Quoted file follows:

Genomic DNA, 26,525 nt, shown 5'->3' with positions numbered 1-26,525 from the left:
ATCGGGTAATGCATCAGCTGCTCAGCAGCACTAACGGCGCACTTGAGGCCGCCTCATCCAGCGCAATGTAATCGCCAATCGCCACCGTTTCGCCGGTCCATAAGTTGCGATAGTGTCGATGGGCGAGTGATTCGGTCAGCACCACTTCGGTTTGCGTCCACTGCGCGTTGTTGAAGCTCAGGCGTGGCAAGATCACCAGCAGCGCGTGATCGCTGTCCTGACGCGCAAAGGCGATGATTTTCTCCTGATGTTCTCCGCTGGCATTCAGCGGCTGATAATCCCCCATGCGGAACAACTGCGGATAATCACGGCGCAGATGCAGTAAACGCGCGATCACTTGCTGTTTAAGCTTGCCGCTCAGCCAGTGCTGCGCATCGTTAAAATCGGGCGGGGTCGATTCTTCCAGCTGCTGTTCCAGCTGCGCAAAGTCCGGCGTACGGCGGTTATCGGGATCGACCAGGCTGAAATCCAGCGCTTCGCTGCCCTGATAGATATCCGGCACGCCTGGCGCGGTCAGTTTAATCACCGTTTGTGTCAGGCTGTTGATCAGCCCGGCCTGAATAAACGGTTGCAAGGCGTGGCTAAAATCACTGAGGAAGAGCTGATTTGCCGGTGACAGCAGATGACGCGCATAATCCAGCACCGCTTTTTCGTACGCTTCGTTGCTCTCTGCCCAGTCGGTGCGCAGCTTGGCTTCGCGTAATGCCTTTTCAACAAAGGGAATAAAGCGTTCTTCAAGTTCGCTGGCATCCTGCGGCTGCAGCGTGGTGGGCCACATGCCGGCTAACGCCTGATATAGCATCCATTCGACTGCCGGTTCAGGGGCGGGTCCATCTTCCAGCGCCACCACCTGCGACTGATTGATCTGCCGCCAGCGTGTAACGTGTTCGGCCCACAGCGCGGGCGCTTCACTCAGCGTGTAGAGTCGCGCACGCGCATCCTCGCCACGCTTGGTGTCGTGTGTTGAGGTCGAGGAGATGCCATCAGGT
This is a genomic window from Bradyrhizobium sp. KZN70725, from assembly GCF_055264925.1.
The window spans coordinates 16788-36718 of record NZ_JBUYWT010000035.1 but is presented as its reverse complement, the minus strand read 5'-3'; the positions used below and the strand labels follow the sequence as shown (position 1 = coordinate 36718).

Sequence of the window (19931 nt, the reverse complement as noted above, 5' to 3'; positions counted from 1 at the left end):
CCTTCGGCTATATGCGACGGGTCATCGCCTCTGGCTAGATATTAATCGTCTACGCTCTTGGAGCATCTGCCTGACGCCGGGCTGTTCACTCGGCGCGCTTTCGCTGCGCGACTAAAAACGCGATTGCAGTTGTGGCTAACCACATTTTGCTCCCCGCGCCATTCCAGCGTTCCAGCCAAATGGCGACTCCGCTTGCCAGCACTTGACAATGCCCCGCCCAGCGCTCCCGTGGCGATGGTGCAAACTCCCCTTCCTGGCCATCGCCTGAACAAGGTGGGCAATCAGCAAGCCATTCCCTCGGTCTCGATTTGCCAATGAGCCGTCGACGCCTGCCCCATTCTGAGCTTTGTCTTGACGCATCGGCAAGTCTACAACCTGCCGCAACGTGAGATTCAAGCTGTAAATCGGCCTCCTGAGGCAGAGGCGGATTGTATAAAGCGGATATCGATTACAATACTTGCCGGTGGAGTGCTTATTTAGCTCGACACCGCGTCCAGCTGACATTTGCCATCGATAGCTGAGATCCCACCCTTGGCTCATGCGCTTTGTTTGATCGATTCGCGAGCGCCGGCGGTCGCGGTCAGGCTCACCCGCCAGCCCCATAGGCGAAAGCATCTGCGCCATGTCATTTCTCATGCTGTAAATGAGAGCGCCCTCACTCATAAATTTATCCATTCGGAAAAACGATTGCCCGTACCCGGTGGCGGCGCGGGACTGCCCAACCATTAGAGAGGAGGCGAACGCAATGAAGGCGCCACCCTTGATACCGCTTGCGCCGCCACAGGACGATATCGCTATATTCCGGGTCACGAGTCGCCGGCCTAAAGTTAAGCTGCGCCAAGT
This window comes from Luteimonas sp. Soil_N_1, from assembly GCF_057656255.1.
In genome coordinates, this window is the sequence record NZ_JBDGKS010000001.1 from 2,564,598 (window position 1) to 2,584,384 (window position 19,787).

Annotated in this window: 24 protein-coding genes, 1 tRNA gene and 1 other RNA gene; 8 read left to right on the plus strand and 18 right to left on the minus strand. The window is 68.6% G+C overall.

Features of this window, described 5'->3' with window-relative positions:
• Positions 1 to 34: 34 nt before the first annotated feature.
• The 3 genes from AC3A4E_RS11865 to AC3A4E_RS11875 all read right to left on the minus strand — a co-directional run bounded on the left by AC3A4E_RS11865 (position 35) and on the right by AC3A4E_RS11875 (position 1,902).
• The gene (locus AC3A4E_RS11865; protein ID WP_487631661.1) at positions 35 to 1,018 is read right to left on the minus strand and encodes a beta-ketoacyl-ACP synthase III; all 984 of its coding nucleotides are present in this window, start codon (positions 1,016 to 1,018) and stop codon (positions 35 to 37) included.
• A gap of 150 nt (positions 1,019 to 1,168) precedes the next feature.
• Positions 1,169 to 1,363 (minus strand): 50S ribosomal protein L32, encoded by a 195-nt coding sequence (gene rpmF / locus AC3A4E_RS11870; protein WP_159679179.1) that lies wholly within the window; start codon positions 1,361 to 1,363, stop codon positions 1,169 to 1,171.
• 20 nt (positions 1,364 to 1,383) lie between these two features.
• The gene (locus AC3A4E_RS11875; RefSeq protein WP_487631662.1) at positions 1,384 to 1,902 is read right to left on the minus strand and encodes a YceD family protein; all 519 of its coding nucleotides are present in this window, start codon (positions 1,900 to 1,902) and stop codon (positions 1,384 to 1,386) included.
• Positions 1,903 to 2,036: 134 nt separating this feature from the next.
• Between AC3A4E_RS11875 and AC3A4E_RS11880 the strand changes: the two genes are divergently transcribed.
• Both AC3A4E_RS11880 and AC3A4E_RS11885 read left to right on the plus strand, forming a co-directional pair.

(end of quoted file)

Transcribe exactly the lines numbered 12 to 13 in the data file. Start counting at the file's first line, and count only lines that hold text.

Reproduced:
• The 3 genes from AC3A4E_RS11865 to AC3A4E_RS11875 all read right to left on the minus strand — a co-directional run bounded on the left by AC3A4E_RS11865 (position 35) and on the right by AC3A4E_RS11875 (position 1,902).
• The gene (locus AC3A4E_RS11865; protein ID WP_487631661.1) at positions 35 to 1,018 is read right to left on the minus strand and encodes a beta-ketoacyl-ACP synthase III; all 984 of its coding nucleotides are present in this window, start codon (positions 1,016 to 1,018) and stop codon (positions 35 to 37) included.